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Underground Coal Mining Operation Expanding

An expansion to Gibson County, Indiana's underground coal mining operation has been approved. 

More than 3,000-acres of so-called "shadow area" near Mount Carmel has been approved by the Indiana Department of Natural Resources for an expansion to Gibson County Coal's underground mining operation.   

 

That means underground coal mining operations in Gibson County will eventually stretch across the Wabash River into Wabash County, Illinois.  

"Personally I think it is a good idea because it's more job opportunities," Gibson County resident Andre Crowe said. "A lot of people work at the coal mine and they survive from the coal. I think it's a good opportunity because it's an opportunity for people to have more jobs and to be able to take care of their family."

About four-million-tons of coal was produced by Gibson County Coal in 2016. Gibson County Commissioners say they are happy to hear about the expansion after layoffs a while ago. 

To continue reading, click here to view the full article on CoalZoom.com.

 
 
 
US Coal Train Loadings Climb to Three-Month High
 
 

US coal train loadings increased significantly week on week in the Appalachian basins to lift nationwide totals to a three-month high.

Data filed by the four major US railroads -- CSX, Union Pacific, BSNF and Norfolk Southern -- for the week ended December 1 showed US coal loadings averaged 104.7 trains/d, up from 95.5 trains/d in the previous week, which was shortened due to the US Thanksgiving holiday.

Nationwide totals were last higher in the week ended September 1 at 111.8 trains/d.

Central Appalachia coal loading volumes increased to 17.8 trains/d from 12.3 trains/d the previous week, and Northern Appalachian volumes climbed to 11.8 trains/d from 7.8 trains/d.

To continue reading, click here to view the full article on CoalZoom.com.

 
 
 
Wyoming to Cooperate on Coal With Other States, Province

 

Western coal states and a Canadian province have signed an agreement to collaborate on coal research as part of an effort to help the struggling industry adapt to pressures over climate change and a declining market.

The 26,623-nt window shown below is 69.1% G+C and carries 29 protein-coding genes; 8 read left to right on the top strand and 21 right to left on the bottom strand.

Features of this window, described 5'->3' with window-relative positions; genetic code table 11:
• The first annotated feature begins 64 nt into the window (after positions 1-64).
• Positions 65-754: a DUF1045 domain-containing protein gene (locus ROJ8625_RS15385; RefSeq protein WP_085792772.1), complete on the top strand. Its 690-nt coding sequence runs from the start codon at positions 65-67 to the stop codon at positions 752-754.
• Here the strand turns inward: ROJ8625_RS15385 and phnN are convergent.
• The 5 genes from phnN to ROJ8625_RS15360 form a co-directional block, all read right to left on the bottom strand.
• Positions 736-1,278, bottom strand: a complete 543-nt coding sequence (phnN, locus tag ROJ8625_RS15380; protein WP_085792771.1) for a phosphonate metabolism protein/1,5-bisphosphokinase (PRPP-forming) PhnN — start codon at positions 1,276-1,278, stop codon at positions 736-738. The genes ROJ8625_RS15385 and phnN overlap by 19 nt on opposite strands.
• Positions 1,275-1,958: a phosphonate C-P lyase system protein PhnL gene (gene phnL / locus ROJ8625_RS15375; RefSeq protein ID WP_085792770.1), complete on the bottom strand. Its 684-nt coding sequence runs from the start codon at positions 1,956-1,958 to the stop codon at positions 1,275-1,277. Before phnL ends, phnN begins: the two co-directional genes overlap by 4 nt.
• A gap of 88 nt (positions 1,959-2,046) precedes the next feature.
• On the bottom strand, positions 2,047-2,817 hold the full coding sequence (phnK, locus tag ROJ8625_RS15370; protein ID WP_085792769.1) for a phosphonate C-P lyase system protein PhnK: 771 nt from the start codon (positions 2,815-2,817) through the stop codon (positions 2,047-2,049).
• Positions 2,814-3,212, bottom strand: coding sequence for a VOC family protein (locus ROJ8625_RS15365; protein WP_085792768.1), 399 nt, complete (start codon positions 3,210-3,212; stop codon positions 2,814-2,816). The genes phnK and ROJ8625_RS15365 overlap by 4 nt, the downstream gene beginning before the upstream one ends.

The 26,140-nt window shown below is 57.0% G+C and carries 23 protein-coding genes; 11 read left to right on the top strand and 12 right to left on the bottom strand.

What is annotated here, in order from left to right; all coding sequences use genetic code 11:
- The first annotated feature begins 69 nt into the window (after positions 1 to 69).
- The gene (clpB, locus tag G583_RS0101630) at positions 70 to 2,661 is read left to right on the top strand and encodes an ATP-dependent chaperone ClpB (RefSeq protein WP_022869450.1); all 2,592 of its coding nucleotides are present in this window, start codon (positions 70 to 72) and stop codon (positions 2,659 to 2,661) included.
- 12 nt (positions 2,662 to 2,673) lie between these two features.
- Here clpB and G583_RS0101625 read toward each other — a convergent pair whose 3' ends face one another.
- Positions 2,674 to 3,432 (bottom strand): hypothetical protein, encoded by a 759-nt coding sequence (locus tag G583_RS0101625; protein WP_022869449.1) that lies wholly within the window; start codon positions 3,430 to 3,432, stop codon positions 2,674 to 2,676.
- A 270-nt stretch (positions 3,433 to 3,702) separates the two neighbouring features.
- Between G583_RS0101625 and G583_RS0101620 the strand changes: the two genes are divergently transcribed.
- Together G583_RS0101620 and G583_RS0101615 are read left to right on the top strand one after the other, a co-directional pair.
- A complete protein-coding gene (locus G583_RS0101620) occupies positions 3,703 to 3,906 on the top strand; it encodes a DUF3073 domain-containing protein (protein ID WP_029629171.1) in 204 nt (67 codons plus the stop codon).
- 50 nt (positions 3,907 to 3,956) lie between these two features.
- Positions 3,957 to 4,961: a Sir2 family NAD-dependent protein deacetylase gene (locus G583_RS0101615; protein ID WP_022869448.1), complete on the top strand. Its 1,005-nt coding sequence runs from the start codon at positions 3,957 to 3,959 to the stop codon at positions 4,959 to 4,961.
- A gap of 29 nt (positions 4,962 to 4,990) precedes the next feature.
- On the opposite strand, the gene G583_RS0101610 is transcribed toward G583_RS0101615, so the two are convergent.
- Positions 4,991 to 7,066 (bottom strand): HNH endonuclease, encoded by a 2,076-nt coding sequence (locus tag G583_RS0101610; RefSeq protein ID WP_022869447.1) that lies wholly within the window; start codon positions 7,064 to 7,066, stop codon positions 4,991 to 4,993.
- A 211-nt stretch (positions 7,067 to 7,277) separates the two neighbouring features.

Wyoming, Montana, North Dakota and Saskatchewan each have a history of involvement in technologies that could reduce greenhouse gases from burning coal to produce power.

The Casper Star Tribune reports the states and province recently signed a memorandum of understanding to share information and potentially combine forces on research projects that could put federal dollars to work.

To continue reading, click here to view the full article on CoalZoom.com.  

 
 
 
 
Trump Ally Bob Murray: "We Must" Have Early FERC Decision on Coal Subsidies
 

Bob Murray, the CEO of coal giant Murray Energy, said Friday he was "disappointed" with the Federal Energy Regulatory Commission's move to delay a request to subsidize coal and nuclear plants, and a major utility that he supplies warned that some power plants may have to shut down soon as a result of the delay.

Bob Murray

“We must have the plan ordered by Perry enacted by FERC,” Murray told the Washington Examiner in an interview. “We must have it. The 30-day delay is disappointing. I am concerned. It needs immediate action. This would be the most significant action by the federal government in my 60 years in the electric power and coal industries.”

First Energy Corp., a utility and customer of Murray's, warned Friday that FERC's delay could force more coal and nuclear plants to close.

Jennifer Young, a spokeswoman for FirstEnergy, said the company is reviewing whether to close or sell power plants, a decision that could be impacted on how FERC rules on Perry’s proposal.

To continue reading, click here to view the full article on CoalZoom.com. 

 
 
 

Here's How Alliance Resource Partners, L.P. Crushed It in 2017

 

Owning coal miner Alliance Resource Partners, L.P. (NASDAQ:ARLP) has not been easy this year. There's a combination of factors for that, including continued pressure on the U.S. thermal coal industry and a unit price that has fallen around 20%. But underneath that, Alliance has continued to show why it's one of the best coal miners in the business. In fact, in some ways, it's been crushing it for unitholders in 2017.

The Business

Alliance primarily sells thermal coal mined out of the Illinois Basin coal region. That basin, located in what the U.S. Energy Information Administration (EIA) calls the interior region, is expected to see its share of the coal market increase from 20% to 26% by 2040. Even in a worst-case scenario, production is expected to remain stable over that span while other regions see continued declines. 

The EIA could be wrong, but the point is that coal isn't nearly as dead as the headlines would have you believe. And the region in which Alliance operates is relatively well situated. That gives a nice backdrop to the nearly 6% year-over-year sales volume increase Alliance saw through the first nine months of 2017. For the full year, the partnership's low-end estimate for fourth-quarter coal sales will lead to a full-year sales volume increase of around 4%. Since all of Alliance's coal is under contract through the end of the year, it should be pretty easy to hit that target. 

On the cost side of the equation, Alliance was able to trim expenses by a little over 5% year over year through the first nine months of 2017. Those cost savings were achieved even though sales volumes were higher. Clearly, Alliance is doing a good job on the operations front. 

To continue reading, click here to view the full article on CoalZoom.com. 

 

 



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